Recently in Jude Category

Jude, Karenna, and I were deciding where to go for dinner.  Karenna wanted to go to Red Lobster to order crab legs and see the lobster tank.  "Noooo! I don't want to go there. I don't want to eat a lobster, "Jude vehemently disagreed. 

I assumed it was because he was being sensitive about eating things that were once alive.  Ever since he's been hanging out at Aunt Cathie's playing with her pets (a pig, a duck, a turtle, and a bunny), he has been very adamant about not eating animals.  I pointed out that he eats chicken, turkey, hamburgers, and hot dogs, but this only led him to refine his rule.  "Okay, we can eat those," he conceded, "but we can't eat animals if they were people's pets and they have a name."

When Karenna said she wanted to hunt, Jude refined the rule more, "We don't shoot our food with guns.  We can buy it at the store."  When I told him that the meat he eats at stores is killed also, he told me, "Well, if someone on a farm or in a store kills it, that is fine.  But we, the people in this family, don't shoot animals."

So initially I assumed that his hang-up with Red Lobster was with eating something that was once alive, but I found out that there more to it when I told him he didn't have to eat a lobster.  "I'm afraid of lobsters," he told me, "Lobsters eat people."  Every time we tried to set the record straight, Jude would stop us.  "You're going to give me nightmares about lobsters. Please stop!"

When we realized he was getting too worked up over this, we finally gave up and and made another suggestion, "How about Applebees?"

His eyes got wide as he gave us a look of sheer terror, "Are there bees there?"

Crayon Gourmet

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The other night, Chris made orzo with spinach, mushrooms, carrots, garlic, and feta.  Jude didn't eat his, so tonight we gave him the plate we wrapped up as leftovers.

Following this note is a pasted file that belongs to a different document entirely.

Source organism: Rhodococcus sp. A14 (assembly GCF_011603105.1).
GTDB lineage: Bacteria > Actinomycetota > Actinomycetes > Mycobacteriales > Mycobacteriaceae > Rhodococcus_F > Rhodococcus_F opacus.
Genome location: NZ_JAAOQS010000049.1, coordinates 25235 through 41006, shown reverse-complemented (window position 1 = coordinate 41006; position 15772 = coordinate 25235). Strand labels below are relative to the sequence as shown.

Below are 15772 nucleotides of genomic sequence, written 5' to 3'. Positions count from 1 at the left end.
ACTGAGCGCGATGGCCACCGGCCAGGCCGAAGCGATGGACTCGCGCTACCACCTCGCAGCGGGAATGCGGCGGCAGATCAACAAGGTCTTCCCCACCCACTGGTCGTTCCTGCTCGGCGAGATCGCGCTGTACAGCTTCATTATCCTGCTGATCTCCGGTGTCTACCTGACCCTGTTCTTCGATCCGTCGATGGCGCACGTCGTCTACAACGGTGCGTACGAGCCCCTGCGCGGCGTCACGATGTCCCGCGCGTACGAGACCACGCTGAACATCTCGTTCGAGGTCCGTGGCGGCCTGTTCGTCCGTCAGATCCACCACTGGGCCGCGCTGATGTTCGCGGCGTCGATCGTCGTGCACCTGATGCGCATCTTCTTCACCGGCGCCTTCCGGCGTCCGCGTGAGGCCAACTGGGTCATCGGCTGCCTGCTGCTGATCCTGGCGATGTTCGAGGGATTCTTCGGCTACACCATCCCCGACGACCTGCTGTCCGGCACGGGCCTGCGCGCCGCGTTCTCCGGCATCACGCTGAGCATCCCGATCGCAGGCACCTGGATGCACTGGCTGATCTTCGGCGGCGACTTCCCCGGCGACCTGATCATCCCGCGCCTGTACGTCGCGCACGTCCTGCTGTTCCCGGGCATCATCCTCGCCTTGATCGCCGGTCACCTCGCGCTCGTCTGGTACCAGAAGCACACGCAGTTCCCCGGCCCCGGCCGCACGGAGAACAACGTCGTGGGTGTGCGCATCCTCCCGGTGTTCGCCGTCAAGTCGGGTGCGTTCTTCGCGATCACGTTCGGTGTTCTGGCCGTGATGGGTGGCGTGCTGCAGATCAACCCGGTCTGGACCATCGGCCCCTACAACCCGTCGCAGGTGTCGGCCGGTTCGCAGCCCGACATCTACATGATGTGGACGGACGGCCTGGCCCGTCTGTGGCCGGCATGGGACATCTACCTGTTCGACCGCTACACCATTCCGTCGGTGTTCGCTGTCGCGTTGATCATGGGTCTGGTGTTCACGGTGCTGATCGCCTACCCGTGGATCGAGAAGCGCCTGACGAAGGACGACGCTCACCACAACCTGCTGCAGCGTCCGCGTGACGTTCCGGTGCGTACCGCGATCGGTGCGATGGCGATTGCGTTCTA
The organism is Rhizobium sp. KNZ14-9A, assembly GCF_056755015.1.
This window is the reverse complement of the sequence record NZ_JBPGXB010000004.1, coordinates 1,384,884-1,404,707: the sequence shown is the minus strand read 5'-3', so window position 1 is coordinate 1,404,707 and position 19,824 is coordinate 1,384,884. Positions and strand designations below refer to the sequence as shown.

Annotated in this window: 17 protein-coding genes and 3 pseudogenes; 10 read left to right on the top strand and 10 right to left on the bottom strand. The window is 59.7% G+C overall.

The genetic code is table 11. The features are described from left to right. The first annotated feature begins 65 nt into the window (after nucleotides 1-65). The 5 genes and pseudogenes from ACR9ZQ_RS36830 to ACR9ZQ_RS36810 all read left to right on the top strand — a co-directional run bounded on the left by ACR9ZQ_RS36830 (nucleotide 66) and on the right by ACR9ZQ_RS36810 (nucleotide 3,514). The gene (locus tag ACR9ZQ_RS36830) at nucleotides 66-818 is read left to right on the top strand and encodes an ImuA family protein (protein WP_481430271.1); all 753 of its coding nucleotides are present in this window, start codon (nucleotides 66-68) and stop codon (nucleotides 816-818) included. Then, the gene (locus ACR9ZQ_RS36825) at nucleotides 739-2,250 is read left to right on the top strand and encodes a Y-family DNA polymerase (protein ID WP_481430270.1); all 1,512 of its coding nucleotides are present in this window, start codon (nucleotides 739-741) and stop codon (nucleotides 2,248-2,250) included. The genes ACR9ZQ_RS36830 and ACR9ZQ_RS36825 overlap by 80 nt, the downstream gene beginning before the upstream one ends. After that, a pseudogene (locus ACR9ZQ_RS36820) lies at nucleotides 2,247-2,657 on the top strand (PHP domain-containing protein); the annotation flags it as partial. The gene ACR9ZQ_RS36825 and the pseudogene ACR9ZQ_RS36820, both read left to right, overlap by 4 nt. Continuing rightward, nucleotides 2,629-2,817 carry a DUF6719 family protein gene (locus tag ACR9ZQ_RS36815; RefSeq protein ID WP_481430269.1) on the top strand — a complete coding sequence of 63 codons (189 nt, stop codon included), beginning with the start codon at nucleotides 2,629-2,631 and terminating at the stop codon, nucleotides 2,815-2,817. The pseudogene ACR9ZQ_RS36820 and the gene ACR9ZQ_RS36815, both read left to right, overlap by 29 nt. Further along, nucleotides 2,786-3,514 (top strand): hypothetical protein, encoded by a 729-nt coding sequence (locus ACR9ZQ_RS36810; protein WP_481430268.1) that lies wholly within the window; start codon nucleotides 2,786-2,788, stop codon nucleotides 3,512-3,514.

"Do I have to eat this?" he asked. "I don't like spinach."

"You have to try it," Chris told him.

"You have to try something forty times before you can say you don't like it," I said.  This is from an article I read in a parenting magazine years ago.  It takes up to forty tries to acquire a taste for new foods.

"How much do I have to eat before I can have a banana?" he asked.

We divided the food up and showed him what portion he had to try.

"Jude, you're making yourself think you don't like it.  You've already decided so your brain is telling you that you don't.," I told him.

"That's not true. My brain doesn't tell me anything. Brains don't talk!"

We were getting frustrated and so was he.  Since adult logic wasn't working, I thought I'd try kid logic, "Jude, you mean to tell me that out of all the stuff you put in your mouth, you don't like spinach.  You eat crayons! Now, you can't mean that daddy's spinach and orzo is any worse than crayons."

"Gee thanks," Chris interjected. "What a compliment.  'Daddy's orzo is better than eating crayons.'"

"It is not better than crayons.  Crayons taste good," Jude replied. "Except for the brown ones; they taste awful."

Yesterday we happened to show up at Barnes and Noble around story time.  Following the story, they had an activity in the form of a little memory game he could color in and cut out.

As with most of his games, Jude made up his own convoluted rules for it, and I was pretty much unsure of any move I made when it was my turn.  Finally, I got a bit exasperated and said, "Jude, you messing with my head, buddy."

He looked at me, and exclaimed, incredulously, "I'm not messing with your head; I'm challenging it!"

I was worried about how Jude would do in Kindergarten, so when Kindercamp began, I wasn't expecting perfect behavior.  He started to tell me stories about this bad boy who called the teachers "Stupid Girls", told people to "shut up" and kicked.

"Who is this boy?  What is his name?" I asked, hoping he wasn't telling me stories of things he had done.

"Stick," he told me.

"Are you sure that's his name.  Jude are you sure he's real?  You're not just making him up, are you? Is Stick pretend?" I asked hoping he hadn't invented an imaginary friend to take the blame for something he did.

"No," Jude showed his frustration.  His voice was raised and his eyes got big.  "He's real!  His name is stick."

The next day he said, "Mom, I was wrong.  His name's not Stick; it's... um... um... I forget.  But it's not Stick."

We now refer to him as The Boy Who Is Not Stick.  I just hope when he points him out to me, he says, "that's the boy who's not Stick," instead of "that's the bad boy".

After Jude's birthday and Jude's party, Jude started to think that every day was his special day.  There was Jude's pre-k graduation, Jude's first day of kindercamp, and Jude's first day of tee-ball.  He loved telling everyone, "You have to be nice to me because today is my special day."

Finally when there was a day that didn't seem so special, Jude asked Chris, "Daddy will you tell my teacher that it's my special day and everyone should be nice?"

"Jude, it's not your special day anymore," Chris said, "bit everyone should be nice to everyone else everyday."

"I had a whole bunch of shots.  It's my special day."

They agreed to tell the teacher he had 5 shots and his arm was sore.

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